I'm not sure this reasoning makes sense; There is no material difference to Microsoft between one pirate user and one non-user. This isn't like a retail store that sells goods, where stores raise prices to cover a certain percentage of shoplifting. If someone pirates a Microsoft product, Microsoft is harmed in the "lost sale" but they still make money on their other sales. And in a region where basically ALL software is "pirate", Microsoft can essentially forecast zero sales and be done with it.

        Anyway, t
        • by cduffy (652)

          There is no material difference to Microsoft between one pirate user and one non-user.

          You're forgetting about network effects.

          More userbase (either paying or otherwise) means more documents created in Microsoft formats, more potential employees who are highly familiar with Microsoft software, etc. All these factors increase the incentive to use Microsoft software in the future, when piracy may no longer be an option -- as well as the incentive for other parties for whom piracy is not an option to use Micros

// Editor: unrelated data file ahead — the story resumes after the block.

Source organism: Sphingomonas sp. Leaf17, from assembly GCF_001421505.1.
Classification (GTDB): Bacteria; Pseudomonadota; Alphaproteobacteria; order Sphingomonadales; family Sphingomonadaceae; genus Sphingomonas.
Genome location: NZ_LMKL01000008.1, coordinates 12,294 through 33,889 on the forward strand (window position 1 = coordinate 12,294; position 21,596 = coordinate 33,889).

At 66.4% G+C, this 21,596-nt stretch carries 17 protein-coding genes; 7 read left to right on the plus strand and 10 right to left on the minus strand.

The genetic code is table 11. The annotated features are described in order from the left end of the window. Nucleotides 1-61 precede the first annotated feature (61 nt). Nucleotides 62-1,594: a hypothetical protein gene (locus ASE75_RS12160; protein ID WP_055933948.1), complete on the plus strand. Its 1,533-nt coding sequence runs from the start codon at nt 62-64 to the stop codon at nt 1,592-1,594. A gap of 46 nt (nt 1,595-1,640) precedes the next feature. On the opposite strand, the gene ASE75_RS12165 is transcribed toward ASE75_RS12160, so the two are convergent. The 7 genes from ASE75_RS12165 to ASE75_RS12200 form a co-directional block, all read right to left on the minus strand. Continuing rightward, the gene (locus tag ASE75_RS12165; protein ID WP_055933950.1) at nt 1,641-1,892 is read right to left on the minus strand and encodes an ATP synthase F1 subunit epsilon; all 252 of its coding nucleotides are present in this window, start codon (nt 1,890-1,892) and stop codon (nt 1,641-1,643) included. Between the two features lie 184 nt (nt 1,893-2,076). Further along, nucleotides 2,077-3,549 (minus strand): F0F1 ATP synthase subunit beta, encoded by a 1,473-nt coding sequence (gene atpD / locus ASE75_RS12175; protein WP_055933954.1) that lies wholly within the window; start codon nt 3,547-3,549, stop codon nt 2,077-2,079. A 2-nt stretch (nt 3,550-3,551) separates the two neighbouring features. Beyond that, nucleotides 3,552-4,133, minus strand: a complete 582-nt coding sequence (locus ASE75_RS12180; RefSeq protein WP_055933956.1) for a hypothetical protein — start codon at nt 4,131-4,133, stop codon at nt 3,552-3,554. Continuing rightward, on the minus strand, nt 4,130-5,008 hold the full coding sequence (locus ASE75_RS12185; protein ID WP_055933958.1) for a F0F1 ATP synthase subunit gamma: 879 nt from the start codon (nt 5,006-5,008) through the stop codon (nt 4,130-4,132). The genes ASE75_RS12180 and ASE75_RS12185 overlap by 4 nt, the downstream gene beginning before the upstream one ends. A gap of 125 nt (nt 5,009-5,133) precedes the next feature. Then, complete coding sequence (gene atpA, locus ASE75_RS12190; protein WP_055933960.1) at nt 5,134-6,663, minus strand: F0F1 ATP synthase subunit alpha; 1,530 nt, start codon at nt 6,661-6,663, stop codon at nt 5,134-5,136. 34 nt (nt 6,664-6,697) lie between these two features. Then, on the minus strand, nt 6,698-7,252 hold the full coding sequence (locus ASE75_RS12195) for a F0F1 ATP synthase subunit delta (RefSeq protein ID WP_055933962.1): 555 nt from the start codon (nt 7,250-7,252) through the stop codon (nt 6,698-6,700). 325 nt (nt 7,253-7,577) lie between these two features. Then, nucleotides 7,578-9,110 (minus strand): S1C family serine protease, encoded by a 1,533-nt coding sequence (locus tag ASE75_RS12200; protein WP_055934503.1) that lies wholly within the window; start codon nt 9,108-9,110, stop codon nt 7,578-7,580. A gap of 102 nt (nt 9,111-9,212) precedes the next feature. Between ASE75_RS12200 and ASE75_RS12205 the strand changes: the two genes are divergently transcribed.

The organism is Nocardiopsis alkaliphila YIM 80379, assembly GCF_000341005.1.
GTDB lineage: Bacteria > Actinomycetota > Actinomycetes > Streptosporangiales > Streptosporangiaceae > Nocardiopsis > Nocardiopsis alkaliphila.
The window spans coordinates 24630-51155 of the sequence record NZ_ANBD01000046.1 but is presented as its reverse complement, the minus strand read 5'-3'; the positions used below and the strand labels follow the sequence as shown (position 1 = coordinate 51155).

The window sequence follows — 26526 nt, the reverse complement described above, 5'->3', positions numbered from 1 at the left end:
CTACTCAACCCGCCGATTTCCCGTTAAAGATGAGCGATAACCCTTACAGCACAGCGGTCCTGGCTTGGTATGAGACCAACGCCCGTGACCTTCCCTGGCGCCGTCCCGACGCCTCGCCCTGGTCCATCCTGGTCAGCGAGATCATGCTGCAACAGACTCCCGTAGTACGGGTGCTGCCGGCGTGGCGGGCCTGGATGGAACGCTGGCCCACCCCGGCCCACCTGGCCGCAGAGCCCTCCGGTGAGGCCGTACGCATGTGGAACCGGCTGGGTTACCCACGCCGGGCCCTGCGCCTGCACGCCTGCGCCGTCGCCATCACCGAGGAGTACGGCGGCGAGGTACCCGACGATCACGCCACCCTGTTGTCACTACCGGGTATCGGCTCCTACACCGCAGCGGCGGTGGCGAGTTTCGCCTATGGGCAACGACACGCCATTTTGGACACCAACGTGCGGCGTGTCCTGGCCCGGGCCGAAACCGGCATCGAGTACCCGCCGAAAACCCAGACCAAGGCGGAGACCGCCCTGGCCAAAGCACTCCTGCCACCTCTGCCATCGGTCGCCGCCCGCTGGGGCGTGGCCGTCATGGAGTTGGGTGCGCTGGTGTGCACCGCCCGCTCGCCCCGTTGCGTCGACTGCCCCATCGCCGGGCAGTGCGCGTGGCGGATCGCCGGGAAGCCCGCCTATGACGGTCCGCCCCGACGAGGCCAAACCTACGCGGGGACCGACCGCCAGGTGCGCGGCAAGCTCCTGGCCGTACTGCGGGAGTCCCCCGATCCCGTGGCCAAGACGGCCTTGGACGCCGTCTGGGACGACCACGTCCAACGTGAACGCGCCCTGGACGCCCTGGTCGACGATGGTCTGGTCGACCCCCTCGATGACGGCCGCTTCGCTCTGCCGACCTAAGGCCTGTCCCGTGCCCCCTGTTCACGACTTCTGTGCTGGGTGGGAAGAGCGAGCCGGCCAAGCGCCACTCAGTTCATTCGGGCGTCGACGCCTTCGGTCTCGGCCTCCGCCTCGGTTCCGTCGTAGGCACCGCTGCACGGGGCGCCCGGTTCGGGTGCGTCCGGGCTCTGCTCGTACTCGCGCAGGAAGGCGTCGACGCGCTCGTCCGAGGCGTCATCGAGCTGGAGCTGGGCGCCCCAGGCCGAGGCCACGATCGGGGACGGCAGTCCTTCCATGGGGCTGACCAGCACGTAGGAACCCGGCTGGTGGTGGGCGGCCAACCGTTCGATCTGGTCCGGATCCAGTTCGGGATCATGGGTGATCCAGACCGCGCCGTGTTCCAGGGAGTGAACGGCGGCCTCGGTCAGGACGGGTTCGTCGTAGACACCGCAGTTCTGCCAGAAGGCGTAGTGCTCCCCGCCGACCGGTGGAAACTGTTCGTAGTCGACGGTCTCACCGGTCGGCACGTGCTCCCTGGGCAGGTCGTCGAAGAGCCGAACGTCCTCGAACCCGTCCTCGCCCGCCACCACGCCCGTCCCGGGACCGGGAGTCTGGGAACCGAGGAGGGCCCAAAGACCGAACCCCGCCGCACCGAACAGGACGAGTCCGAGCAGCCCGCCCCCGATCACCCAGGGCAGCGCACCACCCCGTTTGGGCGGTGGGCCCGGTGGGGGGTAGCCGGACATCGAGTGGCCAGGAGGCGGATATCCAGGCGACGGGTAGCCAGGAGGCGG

• by mpe (36238)
          I'm not sure this reasoning makes sense; There is no material difference to Microsoft between one pirate user and one non-user. This isn't like a retail store that sells goods, where stores raise prices to cover a certain percentage of shoplifting.

          Much the same applies to music and video piracy".

          Anyway, the so-called "economics of open source" obviously won't apply in a region where none of the "economics" of software apply; as someone else mentioned it's really Microsoft's business model that falls apa
    • Re: (Score:2, Insightful)

      by garcia (6573)
      If MS clamped down on piracy right now, then people would switch to cheaper / free products in a heartbeat.

      They are here in the developed world by turning off automatic updates and further locking down their products while going after small businesses that aren't using officially licensed products.